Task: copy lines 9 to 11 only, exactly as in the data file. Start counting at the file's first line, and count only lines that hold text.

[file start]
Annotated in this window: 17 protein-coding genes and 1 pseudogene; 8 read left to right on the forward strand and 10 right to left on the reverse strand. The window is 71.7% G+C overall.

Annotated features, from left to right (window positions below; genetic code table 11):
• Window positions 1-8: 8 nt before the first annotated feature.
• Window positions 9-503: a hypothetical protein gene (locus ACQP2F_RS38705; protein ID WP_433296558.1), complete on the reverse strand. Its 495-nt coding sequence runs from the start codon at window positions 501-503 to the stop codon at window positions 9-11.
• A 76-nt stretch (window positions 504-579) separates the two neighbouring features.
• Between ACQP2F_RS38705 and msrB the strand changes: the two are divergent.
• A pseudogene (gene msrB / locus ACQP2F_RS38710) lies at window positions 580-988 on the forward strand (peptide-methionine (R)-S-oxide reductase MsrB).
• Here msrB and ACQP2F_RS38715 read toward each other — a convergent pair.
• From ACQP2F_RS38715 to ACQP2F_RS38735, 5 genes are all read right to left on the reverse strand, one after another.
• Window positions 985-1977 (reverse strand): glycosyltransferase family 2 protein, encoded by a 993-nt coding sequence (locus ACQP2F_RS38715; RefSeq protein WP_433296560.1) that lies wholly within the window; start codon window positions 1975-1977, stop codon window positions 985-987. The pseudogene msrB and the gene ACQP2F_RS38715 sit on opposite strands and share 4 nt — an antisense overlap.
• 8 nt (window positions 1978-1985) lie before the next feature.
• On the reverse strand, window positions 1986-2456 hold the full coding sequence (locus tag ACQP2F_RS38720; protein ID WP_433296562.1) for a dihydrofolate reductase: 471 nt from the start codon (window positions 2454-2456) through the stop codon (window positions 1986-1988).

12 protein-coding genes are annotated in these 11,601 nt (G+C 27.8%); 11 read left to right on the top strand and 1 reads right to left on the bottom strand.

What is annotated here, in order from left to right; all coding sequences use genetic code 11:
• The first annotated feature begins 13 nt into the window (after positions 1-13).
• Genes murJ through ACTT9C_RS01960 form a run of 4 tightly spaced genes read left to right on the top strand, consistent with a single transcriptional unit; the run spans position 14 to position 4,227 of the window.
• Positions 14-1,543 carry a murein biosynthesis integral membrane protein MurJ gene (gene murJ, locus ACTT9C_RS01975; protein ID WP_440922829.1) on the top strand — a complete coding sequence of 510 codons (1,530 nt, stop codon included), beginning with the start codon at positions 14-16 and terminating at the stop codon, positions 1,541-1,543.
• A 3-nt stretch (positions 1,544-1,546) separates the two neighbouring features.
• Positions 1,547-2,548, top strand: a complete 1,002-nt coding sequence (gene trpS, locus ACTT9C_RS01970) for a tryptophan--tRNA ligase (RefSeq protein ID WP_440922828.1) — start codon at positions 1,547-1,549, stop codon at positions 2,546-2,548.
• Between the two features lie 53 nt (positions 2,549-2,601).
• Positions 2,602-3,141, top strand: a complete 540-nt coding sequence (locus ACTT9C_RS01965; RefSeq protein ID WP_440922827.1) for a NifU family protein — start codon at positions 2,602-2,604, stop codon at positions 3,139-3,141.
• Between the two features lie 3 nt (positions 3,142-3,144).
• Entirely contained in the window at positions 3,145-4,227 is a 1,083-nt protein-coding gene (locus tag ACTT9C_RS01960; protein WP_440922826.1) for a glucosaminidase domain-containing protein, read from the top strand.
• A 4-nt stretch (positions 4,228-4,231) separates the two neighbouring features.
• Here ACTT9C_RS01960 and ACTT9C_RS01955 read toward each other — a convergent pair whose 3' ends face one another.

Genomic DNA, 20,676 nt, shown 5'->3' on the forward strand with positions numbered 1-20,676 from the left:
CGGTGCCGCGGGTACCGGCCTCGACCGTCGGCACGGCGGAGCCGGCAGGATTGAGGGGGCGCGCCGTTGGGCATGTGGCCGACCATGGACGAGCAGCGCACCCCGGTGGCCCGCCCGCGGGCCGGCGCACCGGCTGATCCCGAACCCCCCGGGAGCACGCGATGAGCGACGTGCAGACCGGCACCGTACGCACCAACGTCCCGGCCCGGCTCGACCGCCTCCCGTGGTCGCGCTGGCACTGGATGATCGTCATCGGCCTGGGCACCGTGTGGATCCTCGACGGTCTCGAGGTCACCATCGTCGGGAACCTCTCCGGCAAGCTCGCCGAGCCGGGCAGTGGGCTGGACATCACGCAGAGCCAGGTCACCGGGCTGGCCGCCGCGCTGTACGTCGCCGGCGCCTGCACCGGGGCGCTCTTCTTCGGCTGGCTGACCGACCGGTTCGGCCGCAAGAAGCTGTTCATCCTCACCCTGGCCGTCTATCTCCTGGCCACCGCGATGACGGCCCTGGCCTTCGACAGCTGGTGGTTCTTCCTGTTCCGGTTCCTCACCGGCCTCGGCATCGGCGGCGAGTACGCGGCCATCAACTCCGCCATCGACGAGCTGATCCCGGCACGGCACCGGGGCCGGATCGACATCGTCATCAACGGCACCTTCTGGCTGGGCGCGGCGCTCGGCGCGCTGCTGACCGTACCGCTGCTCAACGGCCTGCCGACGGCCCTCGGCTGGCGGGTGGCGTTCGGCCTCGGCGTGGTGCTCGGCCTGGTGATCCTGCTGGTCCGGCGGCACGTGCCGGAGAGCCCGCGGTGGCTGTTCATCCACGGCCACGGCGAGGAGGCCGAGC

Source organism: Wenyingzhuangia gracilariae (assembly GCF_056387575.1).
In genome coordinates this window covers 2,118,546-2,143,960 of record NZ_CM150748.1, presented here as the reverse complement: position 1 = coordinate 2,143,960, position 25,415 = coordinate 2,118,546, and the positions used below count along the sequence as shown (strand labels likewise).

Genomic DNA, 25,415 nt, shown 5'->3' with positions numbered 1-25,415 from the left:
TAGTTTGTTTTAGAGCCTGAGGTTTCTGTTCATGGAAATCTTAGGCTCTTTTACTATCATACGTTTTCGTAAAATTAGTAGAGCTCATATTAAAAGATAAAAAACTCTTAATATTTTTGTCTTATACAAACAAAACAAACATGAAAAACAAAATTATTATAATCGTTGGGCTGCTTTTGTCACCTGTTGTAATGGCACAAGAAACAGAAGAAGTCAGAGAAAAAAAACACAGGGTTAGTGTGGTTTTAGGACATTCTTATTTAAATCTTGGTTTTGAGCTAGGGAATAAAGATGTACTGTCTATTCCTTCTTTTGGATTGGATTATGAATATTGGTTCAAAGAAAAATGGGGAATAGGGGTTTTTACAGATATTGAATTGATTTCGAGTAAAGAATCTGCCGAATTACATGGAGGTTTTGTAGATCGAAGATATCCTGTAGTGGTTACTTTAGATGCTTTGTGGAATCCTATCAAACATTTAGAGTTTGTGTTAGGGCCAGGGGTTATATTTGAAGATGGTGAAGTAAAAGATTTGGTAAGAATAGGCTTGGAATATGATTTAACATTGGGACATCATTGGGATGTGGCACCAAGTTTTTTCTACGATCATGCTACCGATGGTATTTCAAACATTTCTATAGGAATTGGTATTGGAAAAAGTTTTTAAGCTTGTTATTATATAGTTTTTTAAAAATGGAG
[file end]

• From ACQP2F_RS38715 to ACQP2F_RS38735, 5 genes are all read right to left on the reverse strand, one after another.
• Window positions 985-1977 (reverse strand): glycosyltransferase family 2 protein, encoded by a 993-nt coding sequence (locus ACQP2F_RS38715; RefSeq protein WP_433296560.1) that lies wholly within the window; start codon window positions 1975-1977, stop codon window positions 985-987. The pseudogene msrB and the gene ACQP2F_RS38715 sit on opposite strands and share 4 nt — an antisense overlap.
• 8 nt (window positions 1978-1985) lie before the next feature.